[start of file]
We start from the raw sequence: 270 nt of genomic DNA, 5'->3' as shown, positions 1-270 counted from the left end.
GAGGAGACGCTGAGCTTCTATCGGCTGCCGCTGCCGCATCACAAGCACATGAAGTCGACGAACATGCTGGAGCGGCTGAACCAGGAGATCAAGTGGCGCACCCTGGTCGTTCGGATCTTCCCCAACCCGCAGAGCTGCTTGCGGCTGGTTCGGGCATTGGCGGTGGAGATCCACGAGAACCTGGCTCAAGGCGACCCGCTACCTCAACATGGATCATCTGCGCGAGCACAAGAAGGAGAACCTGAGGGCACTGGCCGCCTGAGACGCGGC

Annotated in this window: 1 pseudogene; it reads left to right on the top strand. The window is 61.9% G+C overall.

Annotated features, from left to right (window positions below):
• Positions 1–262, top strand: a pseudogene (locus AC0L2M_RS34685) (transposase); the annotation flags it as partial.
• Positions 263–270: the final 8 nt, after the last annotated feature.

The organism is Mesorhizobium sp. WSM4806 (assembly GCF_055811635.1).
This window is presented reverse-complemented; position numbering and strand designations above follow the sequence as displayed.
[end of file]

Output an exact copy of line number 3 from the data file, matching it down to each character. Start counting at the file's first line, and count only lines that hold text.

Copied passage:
Annotated in this window: 1 pseudogene; it reads left to right on the top strand. The window is 61.9% G+C overall.